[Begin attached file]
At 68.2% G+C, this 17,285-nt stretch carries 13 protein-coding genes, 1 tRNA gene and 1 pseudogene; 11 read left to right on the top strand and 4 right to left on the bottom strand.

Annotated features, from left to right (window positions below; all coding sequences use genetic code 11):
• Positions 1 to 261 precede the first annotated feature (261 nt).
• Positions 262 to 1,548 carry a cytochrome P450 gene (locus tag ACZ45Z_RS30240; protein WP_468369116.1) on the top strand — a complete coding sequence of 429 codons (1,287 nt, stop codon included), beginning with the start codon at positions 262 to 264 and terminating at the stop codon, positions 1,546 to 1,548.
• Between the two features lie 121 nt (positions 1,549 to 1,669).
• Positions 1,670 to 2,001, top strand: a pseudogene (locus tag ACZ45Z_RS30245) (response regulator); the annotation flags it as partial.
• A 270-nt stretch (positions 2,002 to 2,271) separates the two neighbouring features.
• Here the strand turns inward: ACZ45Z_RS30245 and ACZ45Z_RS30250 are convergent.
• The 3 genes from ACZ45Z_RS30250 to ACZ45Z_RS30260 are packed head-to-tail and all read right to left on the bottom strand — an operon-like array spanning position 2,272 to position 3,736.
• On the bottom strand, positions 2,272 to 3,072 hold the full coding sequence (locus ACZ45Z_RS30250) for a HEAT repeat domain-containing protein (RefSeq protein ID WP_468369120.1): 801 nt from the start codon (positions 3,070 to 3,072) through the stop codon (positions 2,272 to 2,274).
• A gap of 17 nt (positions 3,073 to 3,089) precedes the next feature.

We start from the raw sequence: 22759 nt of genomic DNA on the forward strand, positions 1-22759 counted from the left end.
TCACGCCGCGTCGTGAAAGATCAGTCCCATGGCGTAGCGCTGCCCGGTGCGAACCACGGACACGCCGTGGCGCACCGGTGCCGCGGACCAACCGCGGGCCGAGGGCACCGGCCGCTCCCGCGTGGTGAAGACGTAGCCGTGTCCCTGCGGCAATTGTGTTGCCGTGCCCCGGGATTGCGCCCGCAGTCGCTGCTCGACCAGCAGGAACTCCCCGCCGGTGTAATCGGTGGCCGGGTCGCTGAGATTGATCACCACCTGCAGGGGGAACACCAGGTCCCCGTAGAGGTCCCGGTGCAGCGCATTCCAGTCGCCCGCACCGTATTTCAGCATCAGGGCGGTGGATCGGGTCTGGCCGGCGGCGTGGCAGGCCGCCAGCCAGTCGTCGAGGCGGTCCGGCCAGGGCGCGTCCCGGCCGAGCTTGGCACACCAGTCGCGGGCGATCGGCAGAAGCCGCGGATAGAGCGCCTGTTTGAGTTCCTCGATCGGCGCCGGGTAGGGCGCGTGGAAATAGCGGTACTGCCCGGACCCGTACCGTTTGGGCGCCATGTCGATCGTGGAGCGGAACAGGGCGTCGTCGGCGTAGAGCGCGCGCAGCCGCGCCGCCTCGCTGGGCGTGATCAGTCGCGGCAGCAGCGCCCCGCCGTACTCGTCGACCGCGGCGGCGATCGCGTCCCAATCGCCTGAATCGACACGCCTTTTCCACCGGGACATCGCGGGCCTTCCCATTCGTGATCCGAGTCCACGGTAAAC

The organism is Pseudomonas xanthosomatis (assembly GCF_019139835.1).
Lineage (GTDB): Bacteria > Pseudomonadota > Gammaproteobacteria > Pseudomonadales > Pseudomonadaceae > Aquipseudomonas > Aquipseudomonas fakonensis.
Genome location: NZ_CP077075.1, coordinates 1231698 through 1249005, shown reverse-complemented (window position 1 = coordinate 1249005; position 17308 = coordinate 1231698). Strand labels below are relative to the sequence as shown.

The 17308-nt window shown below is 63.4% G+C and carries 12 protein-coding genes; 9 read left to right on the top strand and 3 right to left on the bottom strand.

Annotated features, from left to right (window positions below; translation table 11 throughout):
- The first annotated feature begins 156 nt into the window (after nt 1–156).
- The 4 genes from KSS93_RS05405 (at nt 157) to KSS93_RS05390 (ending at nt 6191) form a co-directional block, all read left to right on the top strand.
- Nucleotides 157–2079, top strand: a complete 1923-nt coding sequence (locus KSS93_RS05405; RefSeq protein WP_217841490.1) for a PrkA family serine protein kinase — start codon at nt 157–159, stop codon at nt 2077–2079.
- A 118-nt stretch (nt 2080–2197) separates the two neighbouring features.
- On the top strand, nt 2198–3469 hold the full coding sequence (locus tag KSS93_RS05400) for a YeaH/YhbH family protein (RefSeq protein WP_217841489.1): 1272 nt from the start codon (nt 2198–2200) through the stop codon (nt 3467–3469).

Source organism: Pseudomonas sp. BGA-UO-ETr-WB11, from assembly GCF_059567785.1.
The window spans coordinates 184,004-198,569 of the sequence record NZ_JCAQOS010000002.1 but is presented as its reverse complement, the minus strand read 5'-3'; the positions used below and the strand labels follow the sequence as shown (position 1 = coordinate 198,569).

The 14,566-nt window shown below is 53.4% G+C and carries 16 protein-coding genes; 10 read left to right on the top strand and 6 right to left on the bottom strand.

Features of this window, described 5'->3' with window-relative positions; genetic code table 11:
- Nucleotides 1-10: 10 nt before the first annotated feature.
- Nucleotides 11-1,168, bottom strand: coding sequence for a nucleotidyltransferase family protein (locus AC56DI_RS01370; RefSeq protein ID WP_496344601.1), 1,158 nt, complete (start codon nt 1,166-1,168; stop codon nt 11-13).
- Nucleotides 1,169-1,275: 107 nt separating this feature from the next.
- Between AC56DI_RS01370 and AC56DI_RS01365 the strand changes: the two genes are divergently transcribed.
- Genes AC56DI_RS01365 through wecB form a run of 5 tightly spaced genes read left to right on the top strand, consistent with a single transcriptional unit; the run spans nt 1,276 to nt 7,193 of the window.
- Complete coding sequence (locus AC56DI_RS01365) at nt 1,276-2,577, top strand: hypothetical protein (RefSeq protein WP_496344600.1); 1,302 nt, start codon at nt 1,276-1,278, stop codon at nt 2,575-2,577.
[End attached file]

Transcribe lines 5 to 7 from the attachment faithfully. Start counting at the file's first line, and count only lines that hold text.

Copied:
• Between the two features lie 121 nt (positions 1,549 to 1,669).
• Positions 1,670 to 2,001, top strand: a pseudogene (locus tag ACZ45Z_RS30245) (response regulator); the annotation flags it as partial.
• A 270-nt stretch (positions 2,002 to 2,271) separates the two neighbouring features.